9. Using Your Married Name Before the Wedding

Some think it is tempting fate for the bride to write out her married name or monogram before she's actually married, and that the wedding will not occur if she does. If you're superstitious, hold off on your monogramming for your reception and registry items.

waxsealjewelrysource.etsy.com  Silver monogram pendants
Antique Letterpress and Wax Seal Silver Monogram Pendants

10. Breaking Glass

In Italy, many newlyweds smash a vase or glass at their wedding, and they put a lot of muscle into it, too. The tradition says that however many pieces the glass breaks into will symbolize how many years they'll be happily married.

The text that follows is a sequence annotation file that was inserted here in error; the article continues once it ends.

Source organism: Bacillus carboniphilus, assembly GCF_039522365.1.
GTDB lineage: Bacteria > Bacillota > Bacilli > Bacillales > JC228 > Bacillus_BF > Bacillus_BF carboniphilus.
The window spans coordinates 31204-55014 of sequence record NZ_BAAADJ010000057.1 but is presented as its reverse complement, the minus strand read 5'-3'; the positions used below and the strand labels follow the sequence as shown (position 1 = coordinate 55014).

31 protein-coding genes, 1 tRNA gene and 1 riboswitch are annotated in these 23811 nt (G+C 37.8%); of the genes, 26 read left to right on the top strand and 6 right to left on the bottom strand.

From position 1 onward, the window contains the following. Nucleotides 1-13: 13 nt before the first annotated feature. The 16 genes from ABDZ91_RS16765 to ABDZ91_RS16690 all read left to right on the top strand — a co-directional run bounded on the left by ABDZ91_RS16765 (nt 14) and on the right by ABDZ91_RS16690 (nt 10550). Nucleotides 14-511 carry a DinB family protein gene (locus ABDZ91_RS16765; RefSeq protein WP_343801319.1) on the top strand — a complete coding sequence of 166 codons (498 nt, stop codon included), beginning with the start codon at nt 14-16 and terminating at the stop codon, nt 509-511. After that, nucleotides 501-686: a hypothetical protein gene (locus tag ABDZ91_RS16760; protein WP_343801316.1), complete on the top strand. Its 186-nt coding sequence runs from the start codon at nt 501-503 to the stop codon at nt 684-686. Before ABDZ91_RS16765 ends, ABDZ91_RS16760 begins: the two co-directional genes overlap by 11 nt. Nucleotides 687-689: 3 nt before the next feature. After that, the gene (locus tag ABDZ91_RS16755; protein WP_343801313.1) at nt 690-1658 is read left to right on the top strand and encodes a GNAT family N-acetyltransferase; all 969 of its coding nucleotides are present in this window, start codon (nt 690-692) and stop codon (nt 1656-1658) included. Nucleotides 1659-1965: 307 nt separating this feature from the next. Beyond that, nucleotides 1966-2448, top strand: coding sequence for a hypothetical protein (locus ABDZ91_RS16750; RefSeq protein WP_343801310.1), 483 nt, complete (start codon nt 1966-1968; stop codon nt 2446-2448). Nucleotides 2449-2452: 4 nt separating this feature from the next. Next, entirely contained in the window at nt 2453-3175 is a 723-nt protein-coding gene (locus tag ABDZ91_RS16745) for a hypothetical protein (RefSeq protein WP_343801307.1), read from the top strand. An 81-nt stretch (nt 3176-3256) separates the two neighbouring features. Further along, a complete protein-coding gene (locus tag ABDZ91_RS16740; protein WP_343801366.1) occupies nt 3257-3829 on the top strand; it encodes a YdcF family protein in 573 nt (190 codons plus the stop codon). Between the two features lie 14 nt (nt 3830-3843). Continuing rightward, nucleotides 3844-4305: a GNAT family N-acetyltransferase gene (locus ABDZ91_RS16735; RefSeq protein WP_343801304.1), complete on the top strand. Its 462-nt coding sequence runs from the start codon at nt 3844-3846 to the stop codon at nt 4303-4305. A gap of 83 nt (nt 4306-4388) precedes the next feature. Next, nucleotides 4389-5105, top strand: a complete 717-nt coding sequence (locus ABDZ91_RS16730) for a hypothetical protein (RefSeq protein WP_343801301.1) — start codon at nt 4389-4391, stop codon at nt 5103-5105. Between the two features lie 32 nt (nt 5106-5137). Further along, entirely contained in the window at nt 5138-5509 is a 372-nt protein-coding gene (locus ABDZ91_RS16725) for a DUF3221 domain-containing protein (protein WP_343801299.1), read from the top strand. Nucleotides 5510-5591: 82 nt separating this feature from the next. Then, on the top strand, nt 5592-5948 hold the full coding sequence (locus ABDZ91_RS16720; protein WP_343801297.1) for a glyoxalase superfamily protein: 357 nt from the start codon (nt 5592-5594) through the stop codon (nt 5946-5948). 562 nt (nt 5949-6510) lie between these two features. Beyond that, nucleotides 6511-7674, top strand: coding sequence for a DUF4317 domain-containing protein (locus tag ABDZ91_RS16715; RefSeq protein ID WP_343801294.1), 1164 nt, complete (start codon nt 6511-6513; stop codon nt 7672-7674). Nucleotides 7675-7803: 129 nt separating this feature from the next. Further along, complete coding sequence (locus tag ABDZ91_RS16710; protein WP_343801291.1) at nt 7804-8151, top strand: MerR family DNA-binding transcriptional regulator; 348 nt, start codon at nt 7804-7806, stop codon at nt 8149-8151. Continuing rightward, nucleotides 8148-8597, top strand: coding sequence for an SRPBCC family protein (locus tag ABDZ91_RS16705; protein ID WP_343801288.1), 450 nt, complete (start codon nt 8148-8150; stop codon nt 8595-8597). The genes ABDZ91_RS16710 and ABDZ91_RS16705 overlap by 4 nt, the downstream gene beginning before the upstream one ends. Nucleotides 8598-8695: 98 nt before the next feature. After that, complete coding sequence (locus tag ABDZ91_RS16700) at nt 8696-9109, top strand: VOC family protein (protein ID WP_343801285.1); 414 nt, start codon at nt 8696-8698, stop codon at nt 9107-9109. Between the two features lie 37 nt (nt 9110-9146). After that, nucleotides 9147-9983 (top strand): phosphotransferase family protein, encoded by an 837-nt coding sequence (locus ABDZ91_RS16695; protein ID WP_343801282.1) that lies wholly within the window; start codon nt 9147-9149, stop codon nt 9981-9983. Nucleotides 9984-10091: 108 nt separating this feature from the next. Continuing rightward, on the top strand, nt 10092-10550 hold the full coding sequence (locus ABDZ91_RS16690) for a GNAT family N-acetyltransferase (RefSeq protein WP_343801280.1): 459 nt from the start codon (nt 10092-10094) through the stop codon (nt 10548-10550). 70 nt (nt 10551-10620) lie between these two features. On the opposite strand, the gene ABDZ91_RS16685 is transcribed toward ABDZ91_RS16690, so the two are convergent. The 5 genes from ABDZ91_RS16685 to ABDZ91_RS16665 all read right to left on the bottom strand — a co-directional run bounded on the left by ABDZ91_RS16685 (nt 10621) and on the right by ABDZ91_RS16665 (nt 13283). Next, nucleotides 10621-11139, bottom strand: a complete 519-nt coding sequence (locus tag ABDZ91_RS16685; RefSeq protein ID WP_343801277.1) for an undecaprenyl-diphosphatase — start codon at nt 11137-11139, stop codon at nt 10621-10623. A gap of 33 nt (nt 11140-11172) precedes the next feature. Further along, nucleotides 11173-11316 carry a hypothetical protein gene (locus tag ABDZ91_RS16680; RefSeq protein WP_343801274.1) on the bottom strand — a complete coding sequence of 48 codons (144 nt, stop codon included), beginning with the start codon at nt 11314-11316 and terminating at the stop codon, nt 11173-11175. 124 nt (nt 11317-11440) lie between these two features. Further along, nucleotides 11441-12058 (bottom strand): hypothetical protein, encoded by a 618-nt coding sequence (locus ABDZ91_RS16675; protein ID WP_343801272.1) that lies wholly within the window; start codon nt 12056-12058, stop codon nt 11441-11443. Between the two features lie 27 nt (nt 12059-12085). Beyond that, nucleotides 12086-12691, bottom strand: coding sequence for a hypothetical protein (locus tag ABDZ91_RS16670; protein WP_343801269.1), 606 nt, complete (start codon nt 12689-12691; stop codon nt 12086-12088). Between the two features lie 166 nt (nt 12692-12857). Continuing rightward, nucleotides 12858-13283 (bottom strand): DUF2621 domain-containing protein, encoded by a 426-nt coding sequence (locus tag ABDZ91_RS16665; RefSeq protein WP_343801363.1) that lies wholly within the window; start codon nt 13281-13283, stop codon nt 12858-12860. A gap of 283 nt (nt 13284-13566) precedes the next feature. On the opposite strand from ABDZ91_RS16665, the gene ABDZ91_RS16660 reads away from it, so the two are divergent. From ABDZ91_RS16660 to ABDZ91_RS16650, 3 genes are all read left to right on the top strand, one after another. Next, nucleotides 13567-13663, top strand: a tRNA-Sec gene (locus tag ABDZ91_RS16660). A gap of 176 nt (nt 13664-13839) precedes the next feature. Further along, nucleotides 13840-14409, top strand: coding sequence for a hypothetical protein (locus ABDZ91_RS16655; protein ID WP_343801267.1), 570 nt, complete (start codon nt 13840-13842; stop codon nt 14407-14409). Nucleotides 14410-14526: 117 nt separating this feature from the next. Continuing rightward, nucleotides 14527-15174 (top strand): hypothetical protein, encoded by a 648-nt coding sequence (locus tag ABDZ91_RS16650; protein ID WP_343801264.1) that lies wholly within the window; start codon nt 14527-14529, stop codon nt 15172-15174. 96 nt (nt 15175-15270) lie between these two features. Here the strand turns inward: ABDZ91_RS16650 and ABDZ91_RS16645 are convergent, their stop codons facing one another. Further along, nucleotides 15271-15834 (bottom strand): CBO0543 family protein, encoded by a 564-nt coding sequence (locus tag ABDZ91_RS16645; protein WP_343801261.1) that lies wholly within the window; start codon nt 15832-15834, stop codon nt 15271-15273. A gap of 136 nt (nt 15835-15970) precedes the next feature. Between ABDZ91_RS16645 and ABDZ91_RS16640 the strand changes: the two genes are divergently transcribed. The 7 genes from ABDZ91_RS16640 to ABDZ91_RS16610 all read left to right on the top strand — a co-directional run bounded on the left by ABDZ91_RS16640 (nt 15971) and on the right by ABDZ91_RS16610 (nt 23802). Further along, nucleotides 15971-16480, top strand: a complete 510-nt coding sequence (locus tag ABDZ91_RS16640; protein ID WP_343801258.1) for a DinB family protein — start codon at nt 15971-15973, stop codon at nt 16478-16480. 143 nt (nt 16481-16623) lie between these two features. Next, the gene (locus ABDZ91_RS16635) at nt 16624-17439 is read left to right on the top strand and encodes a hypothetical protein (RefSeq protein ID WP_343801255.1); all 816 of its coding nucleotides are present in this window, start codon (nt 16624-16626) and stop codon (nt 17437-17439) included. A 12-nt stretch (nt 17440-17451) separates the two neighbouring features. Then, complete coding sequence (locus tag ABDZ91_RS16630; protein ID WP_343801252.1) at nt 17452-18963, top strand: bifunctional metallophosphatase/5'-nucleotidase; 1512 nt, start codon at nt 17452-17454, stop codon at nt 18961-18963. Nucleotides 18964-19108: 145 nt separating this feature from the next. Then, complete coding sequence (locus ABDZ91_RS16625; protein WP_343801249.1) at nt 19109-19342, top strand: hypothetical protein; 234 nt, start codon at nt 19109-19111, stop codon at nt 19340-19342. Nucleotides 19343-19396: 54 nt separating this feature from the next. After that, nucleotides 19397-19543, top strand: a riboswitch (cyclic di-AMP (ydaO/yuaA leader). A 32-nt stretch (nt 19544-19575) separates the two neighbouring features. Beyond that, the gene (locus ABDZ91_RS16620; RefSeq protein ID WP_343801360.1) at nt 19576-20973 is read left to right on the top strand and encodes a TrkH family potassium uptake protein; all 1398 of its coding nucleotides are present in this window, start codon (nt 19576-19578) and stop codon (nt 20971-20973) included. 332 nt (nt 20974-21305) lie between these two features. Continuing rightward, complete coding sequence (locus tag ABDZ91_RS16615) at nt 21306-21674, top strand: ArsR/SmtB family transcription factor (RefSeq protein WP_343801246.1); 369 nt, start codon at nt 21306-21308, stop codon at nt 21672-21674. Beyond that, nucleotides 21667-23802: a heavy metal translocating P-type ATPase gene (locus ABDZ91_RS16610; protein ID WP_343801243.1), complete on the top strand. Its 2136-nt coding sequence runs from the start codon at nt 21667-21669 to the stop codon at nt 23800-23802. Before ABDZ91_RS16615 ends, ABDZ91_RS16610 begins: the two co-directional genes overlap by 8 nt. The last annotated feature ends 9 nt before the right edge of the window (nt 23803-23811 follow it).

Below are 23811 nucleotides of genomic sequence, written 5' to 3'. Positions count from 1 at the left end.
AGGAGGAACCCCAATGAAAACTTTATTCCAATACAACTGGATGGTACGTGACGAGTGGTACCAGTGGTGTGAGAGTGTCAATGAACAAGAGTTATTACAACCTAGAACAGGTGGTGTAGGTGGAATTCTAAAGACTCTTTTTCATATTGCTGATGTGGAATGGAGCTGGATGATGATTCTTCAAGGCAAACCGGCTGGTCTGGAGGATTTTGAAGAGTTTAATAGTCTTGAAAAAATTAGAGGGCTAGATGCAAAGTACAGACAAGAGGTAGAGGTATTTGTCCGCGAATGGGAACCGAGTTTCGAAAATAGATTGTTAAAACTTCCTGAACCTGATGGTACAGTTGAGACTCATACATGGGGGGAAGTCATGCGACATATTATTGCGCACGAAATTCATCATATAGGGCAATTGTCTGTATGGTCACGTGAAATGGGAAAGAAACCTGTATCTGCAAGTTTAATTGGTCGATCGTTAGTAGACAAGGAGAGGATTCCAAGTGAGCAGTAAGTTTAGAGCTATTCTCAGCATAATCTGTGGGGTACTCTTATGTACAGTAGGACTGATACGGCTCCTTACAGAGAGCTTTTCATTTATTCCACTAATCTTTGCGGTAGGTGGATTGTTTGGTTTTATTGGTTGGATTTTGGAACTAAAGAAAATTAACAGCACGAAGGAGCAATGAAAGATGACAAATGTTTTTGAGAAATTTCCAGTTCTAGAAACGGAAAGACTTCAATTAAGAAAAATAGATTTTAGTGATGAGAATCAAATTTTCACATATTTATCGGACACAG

11. Crying on Your Wedding Day

It is supposed to be good luck for the bride to cry on her wedding day because it symbolizes that she has shed all her tears and will not have any to shed during her marriage. So go ahead let it rip, (a little) just be sure to wear waterproof mascara. And remember, you don't want blubbery red eyes in your photos!

One extra tidbit:
I love this, the Catholic tradition of "posting the banns" to announce a marriage originated as a way to ensure the bride and groom were not related. Wow, bring on the peonies!

Thank you for visiting!

All jewelry:

wax seal jewelry, red rose bracelet yourdailyjewels.com
Antique Wax Seal Rose Bridal Bracelet, circa 1842